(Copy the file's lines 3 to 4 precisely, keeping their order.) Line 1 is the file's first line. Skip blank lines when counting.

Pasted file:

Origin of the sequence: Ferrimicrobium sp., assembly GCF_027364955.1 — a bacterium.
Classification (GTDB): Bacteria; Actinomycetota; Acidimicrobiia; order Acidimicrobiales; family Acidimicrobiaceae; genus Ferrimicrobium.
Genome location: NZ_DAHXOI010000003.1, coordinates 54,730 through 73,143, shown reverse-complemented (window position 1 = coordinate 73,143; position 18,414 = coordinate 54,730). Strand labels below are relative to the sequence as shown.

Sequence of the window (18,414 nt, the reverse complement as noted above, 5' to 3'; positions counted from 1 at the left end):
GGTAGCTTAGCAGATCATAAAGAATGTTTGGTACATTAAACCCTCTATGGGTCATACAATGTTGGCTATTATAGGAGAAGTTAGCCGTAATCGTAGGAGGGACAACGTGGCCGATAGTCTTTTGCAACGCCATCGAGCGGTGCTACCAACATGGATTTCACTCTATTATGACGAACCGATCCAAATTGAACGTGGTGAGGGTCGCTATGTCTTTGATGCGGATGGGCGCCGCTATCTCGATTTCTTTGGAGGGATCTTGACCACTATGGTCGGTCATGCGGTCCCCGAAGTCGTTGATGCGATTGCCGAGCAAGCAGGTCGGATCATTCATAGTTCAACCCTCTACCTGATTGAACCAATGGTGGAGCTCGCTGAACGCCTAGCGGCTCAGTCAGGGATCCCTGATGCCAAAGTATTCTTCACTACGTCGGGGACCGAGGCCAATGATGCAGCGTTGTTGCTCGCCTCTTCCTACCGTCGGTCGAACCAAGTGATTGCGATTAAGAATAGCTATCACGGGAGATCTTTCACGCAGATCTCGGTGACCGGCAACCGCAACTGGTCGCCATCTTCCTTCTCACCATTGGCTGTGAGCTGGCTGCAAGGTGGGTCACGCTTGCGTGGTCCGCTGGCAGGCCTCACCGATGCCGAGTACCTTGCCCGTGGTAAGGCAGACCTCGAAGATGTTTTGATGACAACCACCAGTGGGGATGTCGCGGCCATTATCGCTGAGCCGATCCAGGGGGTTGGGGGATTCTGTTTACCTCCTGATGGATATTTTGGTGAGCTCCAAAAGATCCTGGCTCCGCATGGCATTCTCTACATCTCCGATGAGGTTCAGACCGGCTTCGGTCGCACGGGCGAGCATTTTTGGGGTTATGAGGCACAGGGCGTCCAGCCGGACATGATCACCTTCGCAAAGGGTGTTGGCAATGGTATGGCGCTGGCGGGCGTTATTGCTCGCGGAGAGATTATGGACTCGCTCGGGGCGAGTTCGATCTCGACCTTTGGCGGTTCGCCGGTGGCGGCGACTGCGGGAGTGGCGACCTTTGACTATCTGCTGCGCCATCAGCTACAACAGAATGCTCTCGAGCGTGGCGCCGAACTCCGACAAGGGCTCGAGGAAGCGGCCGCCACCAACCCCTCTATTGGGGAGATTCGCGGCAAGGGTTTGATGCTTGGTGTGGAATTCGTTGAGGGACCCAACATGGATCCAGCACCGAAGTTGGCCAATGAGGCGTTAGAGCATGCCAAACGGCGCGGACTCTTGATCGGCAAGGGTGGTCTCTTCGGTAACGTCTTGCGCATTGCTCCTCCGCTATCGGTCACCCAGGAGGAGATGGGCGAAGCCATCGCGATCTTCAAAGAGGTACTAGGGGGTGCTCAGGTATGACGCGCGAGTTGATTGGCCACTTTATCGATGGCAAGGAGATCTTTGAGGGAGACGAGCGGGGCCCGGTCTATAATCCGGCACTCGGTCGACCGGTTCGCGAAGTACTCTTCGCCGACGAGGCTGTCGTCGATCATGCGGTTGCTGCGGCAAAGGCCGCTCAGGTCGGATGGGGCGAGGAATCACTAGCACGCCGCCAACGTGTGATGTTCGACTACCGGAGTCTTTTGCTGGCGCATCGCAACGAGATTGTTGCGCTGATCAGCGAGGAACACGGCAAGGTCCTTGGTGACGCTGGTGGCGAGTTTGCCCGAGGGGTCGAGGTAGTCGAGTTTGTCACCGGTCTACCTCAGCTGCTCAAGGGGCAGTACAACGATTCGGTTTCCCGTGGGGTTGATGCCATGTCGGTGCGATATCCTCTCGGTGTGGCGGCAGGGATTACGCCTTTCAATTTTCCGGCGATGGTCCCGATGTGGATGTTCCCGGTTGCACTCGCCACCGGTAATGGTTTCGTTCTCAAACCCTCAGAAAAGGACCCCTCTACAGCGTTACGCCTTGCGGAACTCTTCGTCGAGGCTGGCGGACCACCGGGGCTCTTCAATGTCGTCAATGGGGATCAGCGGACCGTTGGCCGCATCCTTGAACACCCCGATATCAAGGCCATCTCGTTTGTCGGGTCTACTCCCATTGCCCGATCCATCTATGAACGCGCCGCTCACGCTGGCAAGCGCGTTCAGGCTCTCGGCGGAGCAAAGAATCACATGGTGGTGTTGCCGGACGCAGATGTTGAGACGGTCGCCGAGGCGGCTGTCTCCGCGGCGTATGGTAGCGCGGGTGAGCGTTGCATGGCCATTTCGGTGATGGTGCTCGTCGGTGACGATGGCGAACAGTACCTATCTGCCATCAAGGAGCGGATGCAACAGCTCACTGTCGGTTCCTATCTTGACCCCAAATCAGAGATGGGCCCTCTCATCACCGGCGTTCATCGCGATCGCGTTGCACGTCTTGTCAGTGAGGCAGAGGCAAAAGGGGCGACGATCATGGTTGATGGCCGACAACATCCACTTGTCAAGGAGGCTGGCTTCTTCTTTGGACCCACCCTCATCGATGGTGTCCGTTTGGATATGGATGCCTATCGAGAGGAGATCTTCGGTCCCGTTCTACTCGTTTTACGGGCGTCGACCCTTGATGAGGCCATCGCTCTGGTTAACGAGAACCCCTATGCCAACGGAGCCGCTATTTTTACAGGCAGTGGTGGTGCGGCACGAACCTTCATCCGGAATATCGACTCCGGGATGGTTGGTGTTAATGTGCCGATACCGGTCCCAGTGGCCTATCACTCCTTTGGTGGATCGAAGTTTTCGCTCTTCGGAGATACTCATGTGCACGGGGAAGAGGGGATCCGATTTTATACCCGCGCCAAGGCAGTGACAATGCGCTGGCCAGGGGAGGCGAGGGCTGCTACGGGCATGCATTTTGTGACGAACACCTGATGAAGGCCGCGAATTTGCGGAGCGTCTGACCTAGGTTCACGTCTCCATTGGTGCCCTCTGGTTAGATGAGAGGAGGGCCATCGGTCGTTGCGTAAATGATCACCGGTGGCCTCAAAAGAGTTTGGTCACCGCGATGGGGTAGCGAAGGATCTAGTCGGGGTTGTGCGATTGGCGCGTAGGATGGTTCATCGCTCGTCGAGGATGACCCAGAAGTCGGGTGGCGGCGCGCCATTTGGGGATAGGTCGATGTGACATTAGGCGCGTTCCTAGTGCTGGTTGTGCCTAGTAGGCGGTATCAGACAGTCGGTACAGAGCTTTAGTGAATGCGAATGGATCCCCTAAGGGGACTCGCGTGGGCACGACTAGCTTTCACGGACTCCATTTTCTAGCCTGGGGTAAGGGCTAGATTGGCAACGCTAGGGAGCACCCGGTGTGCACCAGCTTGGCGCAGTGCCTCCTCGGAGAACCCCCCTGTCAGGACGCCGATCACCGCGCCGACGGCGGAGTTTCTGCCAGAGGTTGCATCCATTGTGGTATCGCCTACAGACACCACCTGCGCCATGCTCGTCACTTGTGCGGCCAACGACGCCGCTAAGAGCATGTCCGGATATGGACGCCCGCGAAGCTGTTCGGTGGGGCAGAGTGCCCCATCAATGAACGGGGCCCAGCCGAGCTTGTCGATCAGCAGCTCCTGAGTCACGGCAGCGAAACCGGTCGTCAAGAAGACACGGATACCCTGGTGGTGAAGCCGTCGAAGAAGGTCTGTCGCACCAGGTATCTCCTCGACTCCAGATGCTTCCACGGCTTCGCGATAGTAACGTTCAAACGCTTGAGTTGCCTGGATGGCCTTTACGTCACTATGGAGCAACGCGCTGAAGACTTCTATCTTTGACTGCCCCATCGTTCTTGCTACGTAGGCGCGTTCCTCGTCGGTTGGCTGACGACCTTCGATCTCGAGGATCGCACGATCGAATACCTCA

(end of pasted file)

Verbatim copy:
Genome location: NZ_DAHXOI010000003.1, coordinates 54,730 through 73,143, shown reverse-complemented (window position 1 = coordinate 73,143; position 18,414 = coordinate 54,730). Strand labels below are relative to the sequence as shown.

Sequence of the window (18,414 nt, the reverse complement as noted above, 5' to 3'; positions counted from 1 at the left end):